• Add Home Assistant nodes to Node-RED: From the Node-RED menu on the top right bar select ‘Manage palette’, then in the install tab search for ‘node-red-contrib-home-assistant-websocket’ and install the module.
  • Configure the mqtt broker: After putting an input or output mqtt node on a flow, you will be able to configure the mqtt broker in Node-RED editing the server field of the node. More info here.
  • Configure connexion with Home Assistant: You need to edit an Events: all node on your workspace and fill the Home Assistant url and the access token. Information about this and how to generate an access token in Home Assistant can be found here.

NOTE: Node-RED should be restarted for this configurations to take effect. To restart the Node-RED container execute ‘docker restart nodered’

Portainer

As you can see, portainer service is commented at the end of the compose file. Should you need it, create the directory ‘./portainer/portainer_data’, uncomment the service in docker-compose.yaml and run ‘docker-compose up -d portainer’ to create the container. After this, you can access portainer on the url ‘http://<hostip>:9000’, then you should create a password for the admin user and select ‘Manage the local Docker environment’ in the next screen. Click on Connect and you are done, enjoy it.

Conclusion

We have seen how to install Home Assistant and some other components under docker using docker-compose. We will be improving this stack in next articles. If you have any question, leave a comment.

20 thoughts on “Home Assistant install with docker-compose”

  1. Becareful autentication changed in mosquitto 2.0+ to default to needing to be defined. Previously you could connect without authentication.
    One needs to at least add

    “`
    allow_anonymous true
    listener 1883
    “`

    to the configuration file continue using mosquitto without authentication so that it will start. Here is a link to the mosquitto documentation about [Migrating from 1.x to 2.0](https://mosquitto.org/documentation/migrating-to-2-0/) that explains the options.

  2. This implementation of HA has been the most reliable for me and the easiest to “kill” and rebuild if a problem occurs. Than you so much for the inspiration and tutorial.
    Could your stack be modified to include NGINX and Wireguard containers? In a previous KVM implementation of HA, I had a number of services added through the “supervisor”…I am assuming these could all be added as separate containers using this docker-compose approach?

    1. Sure! You can easily add any other container/service to this docker-compose stack. For wireguard I can recommend you the linuxserver/wireguard docker image, I have been using it flawless for a while. For nginx you can opt for the official image or any other out there depending of your needs.

      Thanks for your comment. Regards.

  3. In order to get the nodered container to start, I had to add the following:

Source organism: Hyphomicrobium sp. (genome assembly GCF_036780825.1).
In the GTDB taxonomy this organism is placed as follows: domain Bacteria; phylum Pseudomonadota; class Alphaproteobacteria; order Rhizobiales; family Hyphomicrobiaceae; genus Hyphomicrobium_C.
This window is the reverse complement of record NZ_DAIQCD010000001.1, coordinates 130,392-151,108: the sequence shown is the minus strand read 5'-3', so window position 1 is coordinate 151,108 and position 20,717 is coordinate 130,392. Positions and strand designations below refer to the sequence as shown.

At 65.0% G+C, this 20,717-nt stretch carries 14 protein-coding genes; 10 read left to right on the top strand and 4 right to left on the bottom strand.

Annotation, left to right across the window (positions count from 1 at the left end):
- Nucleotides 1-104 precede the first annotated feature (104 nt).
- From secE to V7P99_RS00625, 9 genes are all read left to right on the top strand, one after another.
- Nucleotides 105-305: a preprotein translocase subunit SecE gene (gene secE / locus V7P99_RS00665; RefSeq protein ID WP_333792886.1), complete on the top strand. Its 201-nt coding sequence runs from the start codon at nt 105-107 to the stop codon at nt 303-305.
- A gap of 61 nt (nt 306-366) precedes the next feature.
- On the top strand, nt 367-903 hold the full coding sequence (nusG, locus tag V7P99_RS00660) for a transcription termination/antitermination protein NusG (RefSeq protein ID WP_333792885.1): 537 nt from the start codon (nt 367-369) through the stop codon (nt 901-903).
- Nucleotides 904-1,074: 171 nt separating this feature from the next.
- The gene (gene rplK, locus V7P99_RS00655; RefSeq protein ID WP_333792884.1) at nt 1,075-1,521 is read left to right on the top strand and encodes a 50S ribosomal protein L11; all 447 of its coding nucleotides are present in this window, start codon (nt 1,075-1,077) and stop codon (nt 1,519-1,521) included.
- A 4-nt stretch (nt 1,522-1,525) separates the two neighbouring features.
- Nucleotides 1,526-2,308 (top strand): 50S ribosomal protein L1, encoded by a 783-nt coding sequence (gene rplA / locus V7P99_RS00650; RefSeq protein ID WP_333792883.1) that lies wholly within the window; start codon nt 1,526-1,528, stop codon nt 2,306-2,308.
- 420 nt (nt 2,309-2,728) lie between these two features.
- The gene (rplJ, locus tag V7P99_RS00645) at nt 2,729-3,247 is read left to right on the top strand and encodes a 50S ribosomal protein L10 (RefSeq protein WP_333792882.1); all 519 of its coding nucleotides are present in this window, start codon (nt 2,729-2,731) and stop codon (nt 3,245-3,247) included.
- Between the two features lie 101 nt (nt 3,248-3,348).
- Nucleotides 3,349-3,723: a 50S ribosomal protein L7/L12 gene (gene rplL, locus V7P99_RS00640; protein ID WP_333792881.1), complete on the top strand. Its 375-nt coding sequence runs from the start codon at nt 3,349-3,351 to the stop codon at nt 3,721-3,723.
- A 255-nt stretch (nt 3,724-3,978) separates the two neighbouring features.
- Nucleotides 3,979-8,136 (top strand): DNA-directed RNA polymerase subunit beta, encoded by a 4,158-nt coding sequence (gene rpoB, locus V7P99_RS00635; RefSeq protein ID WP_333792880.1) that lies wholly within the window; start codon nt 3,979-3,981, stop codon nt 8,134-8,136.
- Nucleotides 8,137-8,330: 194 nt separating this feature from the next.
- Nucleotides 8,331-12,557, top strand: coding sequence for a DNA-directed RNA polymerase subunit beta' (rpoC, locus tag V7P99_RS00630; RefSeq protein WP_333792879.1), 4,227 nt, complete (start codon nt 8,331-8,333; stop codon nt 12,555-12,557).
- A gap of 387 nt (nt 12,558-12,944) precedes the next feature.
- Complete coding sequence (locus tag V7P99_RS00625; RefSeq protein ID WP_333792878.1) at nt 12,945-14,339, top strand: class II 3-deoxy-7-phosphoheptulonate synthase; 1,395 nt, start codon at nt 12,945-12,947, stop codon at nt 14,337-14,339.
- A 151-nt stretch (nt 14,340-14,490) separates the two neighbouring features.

user: “${PUID}:${PGID}”

    Without this, it threw an error:
    nodered | Error: EACCES: permission denied, copyfile ‘/usr/src/node-red/node_modules/node-red/settings.js’ -> ‘/data/settings.js’

    1. Hi, thanks for your comment. This is probably because the user id with which you created the folder structure was not 1000 (the user id that the container runs with). You got it the right way. If I can help you in any manner please let me know.

      1. Hi. Thanks for great tut. I created folder structure with root user, so it means ID 0. Everything is working except nodered. In HA, there are no any buttons in nodered panel everything is empty and with docker ps , I can see that nodered is starting on port 1880 straight after executing docker start nodered, but few seconds after that, it going to restart and not working (STATUS: Restarting (1) 18 seconds ago)

      2. Nvm, I already solved it. Thanks once again for great tut, you can throw both my comments to trash, they’re not useful.

      3. Great post, thank you! Are there any additional tricks to getting nodered to work? In home assistant, I receive an refused to connect when clicking on the Node-Red nav.

        1. Not sure what can be the cause. Usually this ‘refused to connect’ message is due to SSL issues (e.g. not using ssl to access node red, mixed content) or x-frame options (e.g. x-frame-options: SAMEORIGIN) Perhaps your browser developer tools could give you a hint on what is causing the error. Hope this helps. Regards.

      4. Where Is The Any Key

        Thank you for this tutorial. I am a noob and don’t know how to solve problems in Linux I followed your tutorial on a raspberry pi 3 and could not get to hass web page. I found the solution was to add “privileged: true” to the docker-compose file for the hass container. You did mention to run the command as root but I just ran “sudo docker-compose up -d” not sure if this caused the problem.

        1. Hi, not sure about what the problem can be, probably folder permissions or a similar issue. I do not think that using sudo is the problem. I’m glad that you got it solved. Regards.

      5. Hi,

        Do you maybe know why home assistant is not working while im trying to open with my IP: 8123?
        Everything seems to be composed good 🙁

        1. Hi, It can be by several reasons, like folder permissions, etc. I would need more info in order to help you further. Perhaps container logs could give a hint about what is happening. Paste the log here If you want me to take a look. Regards.

      6. [don’t publish my previous message]

        In case you are using ubuntu-21.10-preinstalled-server-arm64+raspi.img uninstall mosquitto first with sudo apt-get remove mosquitto. I’m shamed to admit I wasted 2 hours puzzling why I couldn’t get this running. Now it works lika a charm.

        1. Hi thanks for the hint, I did not know about mosquitto being preinstalled in any distro variant. I am sure this can help others facing a similar issue. Regards.

        1. Hi, I think so. It sounds to me that there are HA docker images for different architectures, check the image repo site to see if there is one that suits yours. The same goes for the rest of the containers. But from memory I would say that yes, you can install it in an arm architecture. Let us know if you succeeded at this. Hope this helps, Regards.